The opening presentation outlines recent studies delineating the relationship between emotional processing in people suffering from depression, those at risk of depression and controls. This theme is then enlarged to consider the effects of stress on emotional behaviour and activity of brain emotional networks in both humans and rats models. The third speaker, Craig Ferris, is the pioneer of awake rat fMRI who will be discussing the effects of stress hormones and neuropeptides on emotional states and the consequent changes in activity of emotional neurocircuitry. Awake fMRI allows use of directly translatable tasks, paralleling those used in the human studies. Hence, the final speaker will highlight the role of early-life stress and the neuropeptide BDNF, on emotional processing using learned emotional tasks that parallel those of the human studies.
Environmental stressors have very potent effects both on synaptic function and on cognitive processes. Recently we have been able to recognise how both stressful events and glucocorticoid hormones can modify glutamate receptor function and synaptic plasticity, while novel molecular studies have begun to show how both genomic and non-genomic responses can modify synaptic chemistry and structure. This symposium goes from the most basic dynamic control of glucocorticoid responsive genes ( Dr Conway-Campbell) through glutamate receptor trafficking ( Dr Gary Whitehead) and into mental illness Dr Joung-Hun Kim and finally into aspect of brain ageing.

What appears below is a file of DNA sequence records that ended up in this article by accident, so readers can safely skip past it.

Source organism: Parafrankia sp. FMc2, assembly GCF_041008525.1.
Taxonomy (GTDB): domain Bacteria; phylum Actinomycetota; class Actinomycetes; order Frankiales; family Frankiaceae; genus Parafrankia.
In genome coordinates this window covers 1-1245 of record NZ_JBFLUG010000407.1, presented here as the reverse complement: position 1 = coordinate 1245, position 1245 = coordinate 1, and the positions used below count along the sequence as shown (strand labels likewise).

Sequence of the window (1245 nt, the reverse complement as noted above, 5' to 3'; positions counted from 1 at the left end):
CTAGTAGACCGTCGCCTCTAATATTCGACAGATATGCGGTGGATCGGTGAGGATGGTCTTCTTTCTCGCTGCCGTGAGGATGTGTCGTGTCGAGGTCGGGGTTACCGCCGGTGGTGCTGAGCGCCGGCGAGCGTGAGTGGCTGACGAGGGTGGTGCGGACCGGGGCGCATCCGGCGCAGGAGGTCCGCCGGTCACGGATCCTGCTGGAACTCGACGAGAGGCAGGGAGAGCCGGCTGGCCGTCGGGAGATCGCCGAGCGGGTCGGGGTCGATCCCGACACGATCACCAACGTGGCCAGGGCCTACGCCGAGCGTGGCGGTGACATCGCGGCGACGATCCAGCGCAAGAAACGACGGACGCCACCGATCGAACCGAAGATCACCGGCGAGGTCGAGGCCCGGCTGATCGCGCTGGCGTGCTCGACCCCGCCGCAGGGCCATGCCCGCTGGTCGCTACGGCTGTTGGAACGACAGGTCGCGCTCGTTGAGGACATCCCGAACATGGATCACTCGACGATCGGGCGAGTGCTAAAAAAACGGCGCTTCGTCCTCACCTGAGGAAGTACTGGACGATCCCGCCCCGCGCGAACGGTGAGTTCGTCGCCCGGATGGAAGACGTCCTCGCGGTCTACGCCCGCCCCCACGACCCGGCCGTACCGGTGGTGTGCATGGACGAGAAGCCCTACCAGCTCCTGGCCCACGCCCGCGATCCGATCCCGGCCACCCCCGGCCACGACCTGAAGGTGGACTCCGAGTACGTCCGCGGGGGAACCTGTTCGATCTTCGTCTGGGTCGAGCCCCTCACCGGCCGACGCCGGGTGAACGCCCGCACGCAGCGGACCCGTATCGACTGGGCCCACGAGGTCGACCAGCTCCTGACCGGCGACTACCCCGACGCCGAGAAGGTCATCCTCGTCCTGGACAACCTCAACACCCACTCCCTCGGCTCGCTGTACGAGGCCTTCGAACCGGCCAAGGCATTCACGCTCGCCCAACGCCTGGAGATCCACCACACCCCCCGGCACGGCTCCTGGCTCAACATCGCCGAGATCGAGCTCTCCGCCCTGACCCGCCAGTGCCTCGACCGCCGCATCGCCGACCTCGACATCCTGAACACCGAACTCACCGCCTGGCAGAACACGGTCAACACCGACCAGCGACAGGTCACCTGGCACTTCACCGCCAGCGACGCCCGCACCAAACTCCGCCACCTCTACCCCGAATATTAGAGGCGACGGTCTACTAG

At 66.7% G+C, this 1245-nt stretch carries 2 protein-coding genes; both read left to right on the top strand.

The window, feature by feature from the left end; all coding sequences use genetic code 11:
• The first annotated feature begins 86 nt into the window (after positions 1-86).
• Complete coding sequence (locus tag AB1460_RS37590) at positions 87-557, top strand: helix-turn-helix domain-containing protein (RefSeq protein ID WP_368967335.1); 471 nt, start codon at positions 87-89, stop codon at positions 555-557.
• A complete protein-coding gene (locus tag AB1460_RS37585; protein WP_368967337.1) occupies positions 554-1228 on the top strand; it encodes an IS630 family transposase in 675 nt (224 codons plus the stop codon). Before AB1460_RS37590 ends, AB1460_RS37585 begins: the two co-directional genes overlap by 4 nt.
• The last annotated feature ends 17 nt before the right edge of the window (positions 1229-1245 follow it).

Chair/convener: Professor Kei Cho, University of Bristol Bristol, United Kingdom
Even before it is born, the conditions an animal experiences can have a significant impact on later life. Several studies have shown that detrimental developmental conditions can have long lasting effects on a range of important phenotypic traits and the main candidate mechanism is activation of the HPA axis and increased exposure to glucocorticoid hormones. This neuroendocrine response to stress has the power to program a wide range of traits, from behavioural to neural and there is now a consensus of just how important proper regulation of the HPA axis is in mediating health and well-being in humans and other animals. Here we showcase the cutting edge of the research currently underway in this field of glucocorticoid programming, focussing on integrating information from behavioural data (cognitive abilities), neuroendocrine responses (HPA axis regulation and the effects on behaviour), epigenetic mechanisms underlying gene expression changes in the brain (specifically changes to DNA methylation of specific genes involved in stress responses) and the potential for programming of resilience to stress. We present data from a range of animal models and will take a comparative approach to understanding the pervasive effects of early life adversity.
There is also a Theme under which poster abstracts on the Neurobiology of Stress can be submitted.